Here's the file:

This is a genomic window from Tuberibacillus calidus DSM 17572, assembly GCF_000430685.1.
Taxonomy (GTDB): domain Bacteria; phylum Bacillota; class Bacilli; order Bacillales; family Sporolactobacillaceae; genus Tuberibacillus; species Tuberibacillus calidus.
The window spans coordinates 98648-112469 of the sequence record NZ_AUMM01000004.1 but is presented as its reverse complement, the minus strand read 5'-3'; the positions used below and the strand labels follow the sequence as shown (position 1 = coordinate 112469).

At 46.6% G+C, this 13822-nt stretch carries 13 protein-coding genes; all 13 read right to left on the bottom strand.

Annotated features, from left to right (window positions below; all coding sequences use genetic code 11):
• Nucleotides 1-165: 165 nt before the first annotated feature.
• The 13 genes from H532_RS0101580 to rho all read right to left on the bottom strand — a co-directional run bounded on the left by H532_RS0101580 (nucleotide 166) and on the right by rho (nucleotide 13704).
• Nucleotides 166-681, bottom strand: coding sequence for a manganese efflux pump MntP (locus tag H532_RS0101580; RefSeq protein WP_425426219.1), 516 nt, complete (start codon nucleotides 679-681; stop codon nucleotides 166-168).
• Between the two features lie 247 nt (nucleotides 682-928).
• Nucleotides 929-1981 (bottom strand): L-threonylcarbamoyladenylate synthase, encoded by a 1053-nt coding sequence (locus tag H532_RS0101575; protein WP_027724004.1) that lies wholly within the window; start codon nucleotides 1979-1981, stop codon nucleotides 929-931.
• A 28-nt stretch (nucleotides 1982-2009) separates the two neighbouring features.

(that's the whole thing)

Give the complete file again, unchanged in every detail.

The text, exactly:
This is a genomic window from Tuberibacillus calidus DSM 17572, assembly GCF_000430685.1.
Taxonomy (GTDB): domain Bacteria; phylum Bacillota; class Bacilli; order Bacillales; family Sporolactobacillaceae; genus Tuberibacillus; species Tuberibacillus calidus.
The window spans coordinates 98648-112469 of the sequence record NZ_AUMM01000004.1 but is presented as its reverse complement, the minus strand read 5'-3'; the positions used below and the strand labels follow the sequence as shown (position 1 = coordinate 112469).

At 46.6% G+C, this 13822-nt stretch carries 13 protein-coding genes; all 13 read right to left on the bottom strand.

Annotated features, from left to right (window positions below; all coding sequences use genetic code 11):
• Nucleotides 1-165: 165 nt before the first annotated feature.
• The 13 genes from H532_RS0101580 to rho all read right to left on the bottom strand — a co-directional run bounded on the left by H532_RS0101580 (nucleotide 166) and on the right by rho (nucleotide 13704).
• Nucleotides 166-681, bottom strand: coding sequence for a manganese efflux pump MntP (locus tag H532_RS0101580; RefSeq protein WP_425426219.1), 516 nt, complete (start codon nucleotides 679-681; stop codon nucleotides 166-168).
• Between the two features lie 247 nt (nucleotides 682-928).
• Nucleotides 929-1981 (bottom strand): L-threonylcarbamoyladenylate synthase, encoded by a 1053-nt coding sequence (locus tag H532_RS0101575; protein WP_027724004.1) that lies wholly within the window; start codon nucleotides 1979-1981, stop codon nucleotides 929-931.
• A 28-nt stretch (nucleotides 1982-2009) separates the two neighbouring features.